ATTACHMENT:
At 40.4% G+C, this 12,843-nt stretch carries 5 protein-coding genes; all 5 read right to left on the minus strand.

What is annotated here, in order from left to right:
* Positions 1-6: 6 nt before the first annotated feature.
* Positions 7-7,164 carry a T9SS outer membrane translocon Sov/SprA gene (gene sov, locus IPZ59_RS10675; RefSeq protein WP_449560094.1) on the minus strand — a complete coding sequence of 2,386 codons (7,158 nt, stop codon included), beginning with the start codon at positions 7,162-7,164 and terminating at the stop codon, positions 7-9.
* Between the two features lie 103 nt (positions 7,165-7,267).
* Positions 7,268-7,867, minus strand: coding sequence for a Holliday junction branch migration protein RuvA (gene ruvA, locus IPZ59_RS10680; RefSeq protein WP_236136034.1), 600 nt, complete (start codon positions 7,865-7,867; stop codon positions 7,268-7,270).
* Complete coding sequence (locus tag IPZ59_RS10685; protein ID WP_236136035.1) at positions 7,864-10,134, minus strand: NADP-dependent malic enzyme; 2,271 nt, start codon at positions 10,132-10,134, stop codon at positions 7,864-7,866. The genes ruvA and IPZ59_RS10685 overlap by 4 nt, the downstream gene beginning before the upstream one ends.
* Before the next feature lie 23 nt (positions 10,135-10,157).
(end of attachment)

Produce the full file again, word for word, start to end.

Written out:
At 40.4% G+C, this 12,843-nt stretch carries 5 protein-coding genes; all 5 read right to left on the minus strand.

What is annotated here, in order from left to right:
* Positions 1-6: 6 nt before the first annotated feature.
* Positions 7-7,164 carry a T9SS outer membrane translocon Sov/SprA gene (gene sov, locus IPZ59_RS10675; RefSeq protein WP_449560094.1) on the minus strand — a complete coding sequence of 2,386 codons (7,158 nt, stop codon included), beginning with the start codon at positions 7,162-7,164 and terminating at the stop codon, positions 7-9.
* Between the two features lie 103 nt (positions 7,165-7,267).
* Positions 7,268-7,867, minus strand: coding sequence for a Holliday junction branch migration protein RuvA (gene ruvA, locus IPZ59_RS10680; RefSeq protein WP_236136034.1), 600 nt, complete (start codon positions 7,865-7,867; stop codon positions 7,268-7,270).
* Complete coding sequence (locus tag IPZ59_RS10685; protein ID WP_236136035.1) at positions 7,864-10,134, minus strand: NADP-dependent malic enzyme; 2,271 nt, start codon at positions 10,132-10,134, stop codon at positions 7,864-7,866. The genes ruvA and IPZ59_RS10685 overlap by 4 nt, the downstream gene beginning before the upstream one ends.
* Before the next feature lie 23 nt (positions 10,135-10,157).